Switzerland accepts travelers who have vaccines approved by the European Medicines Agency (EMA), namely Pfizer, Moderna, AstraZeneca and Johnson & Johnson. The country also recognizes vaccines approved by the World Health Organization for emergency use, including Sinopharm and Sinovac.

Iceland

A man takes a photo of blue icebergs in Jokulsarlon, Iceland's largest glacial lagoon, July 8, 2014. AFP PHOTO / JOEL SAGET / AFP PHOTO / JOEL SAGET

The land of fire and ice vibrates with lagoons, hot springs, ice peaks, northern lights and unspoiled wilderness, but it’s only worth putting on your bucket list if you’ve received your Covid-19 vaccine.

One of the first countries to reopen to tourists, Iceland has had strict entry requirements in place from the start and remains open only to fully vaccinated travelers.

There are eight accepted vaccines, including Sinopharm, but tourists should make sure they have received the last vaccine at least 14 days before flying to Iceland.

Saudi Arabia

The final frontier of the trip has reopened to tourists after being closed for 17 months. Saudi Arabia welcomes tourists who have been immunized against Covid-19 and who come from countries eligible to travel without a visa, or obtain a visa on arrival.

The bustling cities of Riyadh and Jeddah, endless sand dunes, mountain peaks and desert oases, not to mention Saudi Arabia’s thriving Red Sea coastline, await qualifying travelers.

Four Covid-19 vaccines are approved for entry: AstraZeneca, Pfizer-BioNTech, Moderna and Johnson & Johnson. Visitors are considered fully vaccinated 14 days after their last dose. Any tourist vaccinated with Sinovac or Sinopharm can also visit the kingdom, but only if they have received a booster of one of the recognized vaccines.

However, travelers from 10 countries, namely Indonesia, Pakistan, Brazil, Turkey, Lebanon, Egypt, India, Ethiopia, Afghanistan and Vietnam, cannot yet check out. return to the kingdom even if they are fully vaccinated.

Saint Kitts and Nevis

The two-nation Caribbean destination of St. Kitts and Nevis once again welcomes tourists to its pristine beaches, but only if they are fully vaccinated.

Travelers who wish to explore the islands known for their cloud-covered mountains and rainforests should have received the final dose at least two weeks prior to travel.

A negative Covid-19 test result is also required for entry to the destination island and, upon arrival, the first five days of all vacations must be spent at an approved hotel. Unvaccinated children up to the age of 18 can travel with their fully immunized parents.

Malta

02 Dec 2014, Valletta, Island of Malta, Malta --- Valletta skyline with the dome of the Carmelite Church and St Paul's Anglican Cathedral, Valletta, Malta, Mediterranean, Europe --- Image by © Neale Clark / Robert Harding World Imagery / *** Local Caption *** Corbis ut21ma-malta01.jpg

The island nation of Malta also welcomes travelers, but only those who are vaccinated against Covid-19. The island, which is part of an archipelago made up of Malta, Gozo and Comino, is famous for its ocean landscapes, ancient archaeological sites and sunny climates.

All tourists aged 12 and over must be vaccinated to be allowed entry into the country, located less than 100 kilometers south of the Italian island of Sicily.

All vaccines approved by the EMA are recognized in Malta and anyone aged 12 and over must have taken the last dose at least 14 days before travel.

Canada

After opening its borders to international tourists last week, Canada is just rolling out the welcome mat to fully vaccinated visitors. Other than Canadian citizens and residents, only double-bitten tourists can prepare to explore the Canadian Rockies, climb Toronto’s CN Tower, or explore Montreal’s cultural scene.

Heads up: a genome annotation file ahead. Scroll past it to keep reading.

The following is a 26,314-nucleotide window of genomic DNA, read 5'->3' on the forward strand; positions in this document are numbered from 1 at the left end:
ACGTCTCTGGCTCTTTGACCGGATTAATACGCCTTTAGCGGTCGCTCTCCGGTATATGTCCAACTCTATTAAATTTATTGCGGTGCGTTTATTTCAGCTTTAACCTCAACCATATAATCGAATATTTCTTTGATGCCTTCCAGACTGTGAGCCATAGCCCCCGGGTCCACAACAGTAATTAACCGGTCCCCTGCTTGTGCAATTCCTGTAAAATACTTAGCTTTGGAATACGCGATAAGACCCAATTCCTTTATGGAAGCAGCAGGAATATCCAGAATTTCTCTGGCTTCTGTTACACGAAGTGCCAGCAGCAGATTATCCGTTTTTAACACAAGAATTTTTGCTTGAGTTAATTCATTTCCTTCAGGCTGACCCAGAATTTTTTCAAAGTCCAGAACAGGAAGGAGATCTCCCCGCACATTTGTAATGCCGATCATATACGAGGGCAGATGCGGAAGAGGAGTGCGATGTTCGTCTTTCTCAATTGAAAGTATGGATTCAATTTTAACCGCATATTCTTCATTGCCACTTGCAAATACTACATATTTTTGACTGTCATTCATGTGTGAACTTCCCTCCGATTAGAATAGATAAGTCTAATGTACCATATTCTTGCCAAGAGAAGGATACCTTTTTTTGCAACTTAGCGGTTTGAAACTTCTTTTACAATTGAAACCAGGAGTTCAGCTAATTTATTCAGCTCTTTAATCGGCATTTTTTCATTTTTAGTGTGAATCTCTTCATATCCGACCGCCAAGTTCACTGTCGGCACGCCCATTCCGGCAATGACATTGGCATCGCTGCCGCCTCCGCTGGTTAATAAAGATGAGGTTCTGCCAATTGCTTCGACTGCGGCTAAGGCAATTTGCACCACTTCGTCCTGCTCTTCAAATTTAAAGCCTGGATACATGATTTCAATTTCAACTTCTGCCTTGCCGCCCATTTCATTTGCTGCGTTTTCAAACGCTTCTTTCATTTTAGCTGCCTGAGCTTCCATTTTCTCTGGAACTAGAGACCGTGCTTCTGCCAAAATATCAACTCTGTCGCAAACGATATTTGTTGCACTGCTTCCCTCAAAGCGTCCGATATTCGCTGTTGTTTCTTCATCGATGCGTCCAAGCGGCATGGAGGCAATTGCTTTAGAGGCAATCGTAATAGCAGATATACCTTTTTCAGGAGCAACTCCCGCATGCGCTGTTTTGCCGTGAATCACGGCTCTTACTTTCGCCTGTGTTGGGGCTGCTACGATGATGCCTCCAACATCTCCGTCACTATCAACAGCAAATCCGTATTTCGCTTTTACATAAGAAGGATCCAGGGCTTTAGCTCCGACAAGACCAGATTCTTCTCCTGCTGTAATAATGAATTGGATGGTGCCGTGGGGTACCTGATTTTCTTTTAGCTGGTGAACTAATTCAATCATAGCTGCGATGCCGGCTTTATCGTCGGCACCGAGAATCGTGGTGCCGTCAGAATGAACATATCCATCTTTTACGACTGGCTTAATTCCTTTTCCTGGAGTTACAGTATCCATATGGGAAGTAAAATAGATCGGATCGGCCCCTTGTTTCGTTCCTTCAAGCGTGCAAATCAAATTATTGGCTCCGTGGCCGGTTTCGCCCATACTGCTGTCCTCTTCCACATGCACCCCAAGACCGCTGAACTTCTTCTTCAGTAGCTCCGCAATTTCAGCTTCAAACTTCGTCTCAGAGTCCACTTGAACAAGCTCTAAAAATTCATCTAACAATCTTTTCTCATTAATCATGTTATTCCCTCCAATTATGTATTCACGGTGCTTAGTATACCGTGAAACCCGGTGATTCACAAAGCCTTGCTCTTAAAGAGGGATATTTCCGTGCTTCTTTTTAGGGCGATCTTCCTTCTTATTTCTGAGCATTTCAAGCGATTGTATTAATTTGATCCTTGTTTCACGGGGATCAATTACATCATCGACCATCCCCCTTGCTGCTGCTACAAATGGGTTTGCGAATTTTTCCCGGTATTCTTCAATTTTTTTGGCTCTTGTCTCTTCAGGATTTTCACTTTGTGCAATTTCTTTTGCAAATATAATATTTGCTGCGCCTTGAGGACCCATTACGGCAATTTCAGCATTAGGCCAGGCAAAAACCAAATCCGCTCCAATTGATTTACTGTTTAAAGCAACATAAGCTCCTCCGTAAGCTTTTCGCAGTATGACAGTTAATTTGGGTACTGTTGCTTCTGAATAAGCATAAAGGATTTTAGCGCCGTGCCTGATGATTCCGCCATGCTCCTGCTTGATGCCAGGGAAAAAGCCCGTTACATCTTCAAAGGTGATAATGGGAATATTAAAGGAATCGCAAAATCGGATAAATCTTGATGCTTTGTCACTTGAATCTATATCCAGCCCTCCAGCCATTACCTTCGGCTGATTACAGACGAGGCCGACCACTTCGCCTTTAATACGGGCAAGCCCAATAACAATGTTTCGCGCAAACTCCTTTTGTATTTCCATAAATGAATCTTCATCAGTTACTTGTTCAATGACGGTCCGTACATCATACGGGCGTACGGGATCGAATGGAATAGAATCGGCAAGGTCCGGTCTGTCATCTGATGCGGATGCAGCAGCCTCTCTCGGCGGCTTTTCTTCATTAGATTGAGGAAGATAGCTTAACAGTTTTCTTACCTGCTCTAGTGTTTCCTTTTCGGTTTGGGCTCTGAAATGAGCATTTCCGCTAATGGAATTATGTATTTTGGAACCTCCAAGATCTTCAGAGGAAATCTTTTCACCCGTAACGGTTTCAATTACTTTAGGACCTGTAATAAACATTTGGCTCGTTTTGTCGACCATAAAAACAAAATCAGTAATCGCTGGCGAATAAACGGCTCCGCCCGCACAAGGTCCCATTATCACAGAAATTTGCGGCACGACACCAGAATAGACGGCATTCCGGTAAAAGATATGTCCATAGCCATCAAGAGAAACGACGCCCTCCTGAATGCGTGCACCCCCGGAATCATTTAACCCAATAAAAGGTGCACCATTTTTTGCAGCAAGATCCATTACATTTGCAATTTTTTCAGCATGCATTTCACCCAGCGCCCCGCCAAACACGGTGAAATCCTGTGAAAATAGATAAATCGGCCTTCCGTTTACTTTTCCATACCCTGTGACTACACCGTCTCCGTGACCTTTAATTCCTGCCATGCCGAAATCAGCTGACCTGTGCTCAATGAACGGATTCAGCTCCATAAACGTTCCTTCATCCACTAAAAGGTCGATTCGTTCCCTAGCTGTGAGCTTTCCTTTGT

Tourists must have received the last dose of an approved vaccine at least 14 full days before the day of their flight to Canada. Currently, only four vaccines are accepted for entry, including Pfizer, Moderna, AstraZeneca, and Johnson & Johnson. There are also PCR testing requirements in place, with tourists having to show a negative result taken no more than 72 hours before travel.

Germany

Germany is a great travel destination this time of year, thanks to an ever-changing landscape and a plethora of festivals celebrating everything from pumpkins to paper lanterns. But unless you are a citizen of the European Union, you will need to be fully vaccinated before you can travel to Germany.

Travelers who wish to visit Germany from outside the EU for tourism reasons can only do so if 14 days have passed since they received the last dose of a Covid-19 vaccine.

Anyone wishing to explore the old town of Heidelberg or marvel at the autumn colors of the Black Forest must have been immunized with one of the four accepted vaccines, all of which are listed on the Institute’s form. Paul Ehrlich. website. Sinopharm is not included. Children under 12 can travel to Germany without a vaccine, but only if they are traveling with a fully vaccinated adult.

Mauritius

The tropical island of Mauritius has also reopened its doors to tourists, but only fully vaccinated travelers are currently advised to visit the vacation hot spot.

Popular for its sapphire waters, white sand beaches and luxury resorts, holidays in Mauritius are the order of the day for anyone who has completed their vaccination at least 14 days before travel, or 28 days for any person who received the Johnson & Johnson vaccine. If you have recently recovered from the virus, you can visit Mauritius after a dose of any approved vaccine.

Be careful when booking accommodation, as for the first seven days of vacation, travelers should stay at their resort where they are free to use the pool, beaches, spa facilities, and more. After a negative PCR test on the seventh day, tourists keen to explore the island’s mountains, world-class hiking trails, snorkeling, and near-perfect islets can venture out of their hotel.

These rules will ease on Friday, October 1, when vaccinated travelers will be allowed to leave their hotels as long as they have a negative Covid-19 test result and will not take more than 72 hours before travel.

Update: September 13, 2021, 7:57 a.m.